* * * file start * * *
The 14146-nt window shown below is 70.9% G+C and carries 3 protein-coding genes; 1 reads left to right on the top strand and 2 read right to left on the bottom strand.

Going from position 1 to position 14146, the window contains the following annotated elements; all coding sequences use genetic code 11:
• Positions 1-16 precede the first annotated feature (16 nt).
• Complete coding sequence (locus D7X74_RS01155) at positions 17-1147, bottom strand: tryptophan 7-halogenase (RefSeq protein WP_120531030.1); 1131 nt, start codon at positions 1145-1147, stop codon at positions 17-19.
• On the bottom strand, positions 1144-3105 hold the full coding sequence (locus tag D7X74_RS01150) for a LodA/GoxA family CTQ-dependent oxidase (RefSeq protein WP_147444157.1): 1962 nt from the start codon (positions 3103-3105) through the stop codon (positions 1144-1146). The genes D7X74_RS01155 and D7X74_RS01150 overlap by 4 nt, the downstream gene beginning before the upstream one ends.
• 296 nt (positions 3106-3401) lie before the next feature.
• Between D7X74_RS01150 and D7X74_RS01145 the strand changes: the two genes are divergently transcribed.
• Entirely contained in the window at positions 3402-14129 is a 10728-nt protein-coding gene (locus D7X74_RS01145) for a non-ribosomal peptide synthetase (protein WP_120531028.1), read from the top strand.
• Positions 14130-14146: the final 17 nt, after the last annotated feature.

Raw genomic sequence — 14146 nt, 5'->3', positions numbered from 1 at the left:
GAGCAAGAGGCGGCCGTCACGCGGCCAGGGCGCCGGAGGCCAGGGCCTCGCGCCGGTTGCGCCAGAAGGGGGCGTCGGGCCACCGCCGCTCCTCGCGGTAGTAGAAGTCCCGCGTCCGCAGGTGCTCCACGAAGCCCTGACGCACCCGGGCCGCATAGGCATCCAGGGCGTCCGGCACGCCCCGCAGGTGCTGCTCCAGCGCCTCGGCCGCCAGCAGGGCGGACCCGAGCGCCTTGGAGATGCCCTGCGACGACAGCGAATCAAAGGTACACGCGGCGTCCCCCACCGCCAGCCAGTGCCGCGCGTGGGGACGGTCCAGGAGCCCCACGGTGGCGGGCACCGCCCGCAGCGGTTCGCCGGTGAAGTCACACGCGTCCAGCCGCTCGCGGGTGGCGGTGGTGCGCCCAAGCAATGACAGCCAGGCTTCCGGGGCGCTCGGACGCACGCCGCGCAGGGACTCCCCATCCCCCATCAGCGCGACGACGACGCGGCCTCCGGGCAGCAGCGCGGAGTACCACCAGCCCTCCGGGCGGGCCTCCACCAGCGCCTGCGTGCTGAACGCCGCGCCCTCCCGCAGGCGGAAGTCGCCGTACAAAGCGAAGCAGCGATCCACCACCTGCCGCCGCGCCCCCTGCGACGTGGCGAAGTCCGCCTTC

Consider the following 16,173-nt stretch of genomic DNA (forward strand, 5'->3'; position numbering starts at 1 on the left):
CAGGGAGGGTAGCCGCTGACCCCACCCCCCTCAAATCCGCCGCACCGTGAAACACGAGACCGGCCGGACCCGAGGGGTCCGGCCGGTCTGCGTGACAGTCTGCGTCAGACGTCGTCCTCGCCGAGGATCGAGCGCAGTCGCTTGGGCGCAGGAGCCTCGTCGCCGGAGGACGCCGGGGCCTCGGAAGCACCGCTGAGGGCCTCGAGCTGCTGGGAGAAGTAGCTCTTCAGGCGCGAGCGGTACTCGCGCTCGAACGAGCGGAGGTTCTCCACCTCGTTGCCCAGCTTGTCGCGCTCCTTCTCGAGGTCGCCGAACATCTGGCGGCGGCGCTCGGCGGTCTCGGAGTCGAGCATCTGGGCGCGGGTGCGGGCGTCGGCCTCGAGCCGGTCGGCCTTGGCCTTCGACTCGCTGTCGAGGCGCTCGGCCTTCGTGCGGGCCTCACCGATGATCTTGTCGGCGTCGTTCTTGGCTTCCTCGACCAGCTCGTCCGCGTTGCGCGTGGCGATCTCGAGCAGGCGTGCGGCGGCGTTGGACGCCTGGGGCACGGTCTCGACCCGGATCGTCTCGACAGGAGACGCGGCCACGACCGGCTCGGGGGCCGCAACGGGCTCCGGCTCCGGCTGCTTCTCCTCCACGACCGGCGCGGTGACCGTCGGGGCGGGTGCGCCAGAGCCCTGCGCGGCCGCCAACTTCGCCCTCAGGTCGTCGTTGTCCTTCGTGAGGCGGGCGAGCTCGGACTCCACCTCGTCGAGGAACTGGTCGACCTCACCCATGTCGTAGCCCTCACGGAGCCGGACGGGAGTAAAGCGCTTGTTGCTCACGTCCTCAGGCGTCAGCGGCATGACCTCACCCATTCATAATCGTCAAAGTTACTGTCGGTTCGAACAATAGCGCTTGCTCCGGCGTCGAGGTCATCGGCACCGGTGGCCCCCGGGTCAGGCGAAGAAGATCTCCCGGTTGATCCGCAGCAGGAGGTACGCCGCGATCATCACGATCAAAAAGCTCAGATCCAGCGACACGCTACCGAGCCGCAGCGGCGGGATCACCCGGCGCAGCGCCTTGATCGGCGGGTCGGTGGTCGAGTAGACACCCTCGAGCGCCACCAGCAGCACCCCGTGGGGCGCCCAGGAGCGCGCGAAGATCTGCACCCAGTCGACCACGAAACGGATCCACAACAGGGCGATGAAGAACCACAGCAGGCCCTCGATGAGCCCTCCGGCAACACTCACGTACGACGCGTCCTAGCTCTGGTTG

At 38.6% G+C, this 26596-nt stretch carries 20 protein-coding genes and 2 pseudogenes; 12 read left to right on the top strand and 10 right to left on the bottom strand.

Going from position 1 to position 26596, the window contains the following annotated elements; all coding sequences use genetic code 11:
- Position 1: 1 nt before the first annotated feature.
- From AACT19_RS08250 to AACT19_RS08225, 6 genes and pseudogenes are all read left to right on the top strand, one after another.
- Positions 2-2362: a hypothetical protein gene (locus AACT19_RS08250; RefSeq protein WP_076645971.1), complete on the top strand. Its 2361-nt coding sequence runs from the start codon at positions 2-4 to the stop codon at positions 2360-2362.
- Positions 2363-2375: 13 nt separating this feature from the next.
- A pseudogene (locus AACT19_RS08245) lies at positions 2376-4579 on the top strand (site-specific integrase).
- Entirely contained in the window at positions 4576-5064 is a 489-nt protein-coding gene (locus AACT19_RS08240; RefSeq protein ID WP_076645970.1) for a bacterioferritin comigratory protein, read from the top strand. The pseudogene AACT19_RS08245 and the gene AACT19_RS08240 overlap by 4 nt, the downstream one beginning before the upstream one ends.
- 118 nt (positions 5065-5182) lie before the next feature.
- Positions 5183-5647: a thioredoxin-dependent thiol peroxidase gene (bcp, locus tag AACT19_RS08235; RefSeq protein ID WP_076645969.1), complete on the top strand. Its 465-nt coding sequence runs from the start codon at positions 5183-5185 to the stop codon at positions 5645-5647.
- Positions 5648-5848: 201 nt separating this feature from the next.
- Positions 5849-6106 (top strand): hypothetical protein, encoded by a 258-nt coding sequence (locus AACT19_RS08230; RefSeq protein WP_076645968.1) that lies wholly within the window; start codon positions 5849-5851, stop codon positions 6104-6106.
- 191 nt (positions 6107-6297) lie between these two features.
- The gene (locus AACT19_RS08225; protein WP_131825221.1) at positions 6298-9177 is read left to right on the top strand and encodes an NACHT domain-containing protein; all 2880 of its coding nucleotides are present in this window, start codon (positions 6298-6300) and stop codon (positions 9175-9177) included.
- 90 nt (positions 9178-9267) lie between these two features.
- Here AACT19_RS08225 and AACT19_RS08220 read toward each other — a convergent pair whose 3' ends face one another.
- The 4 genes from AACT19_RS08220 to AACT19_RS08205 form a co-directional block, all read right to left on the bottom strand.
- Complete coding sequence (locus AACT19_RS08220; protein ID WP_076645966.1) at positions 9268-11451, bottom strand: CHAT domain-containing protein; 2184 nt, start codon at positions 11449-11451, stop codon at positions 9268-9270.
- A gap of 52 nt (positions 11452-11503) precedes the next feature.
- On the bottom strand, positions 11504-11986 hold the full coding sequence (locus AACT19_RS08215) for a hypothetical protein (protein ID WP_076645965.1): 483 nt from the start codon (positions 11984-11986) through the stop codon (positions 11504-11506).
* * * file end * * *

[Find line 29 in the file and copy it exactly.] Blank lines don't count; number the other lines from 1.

- Here AACT19_RS08225 and AACT19_RS08220 read toward each other — a convergent pair whose 3' ends face one another.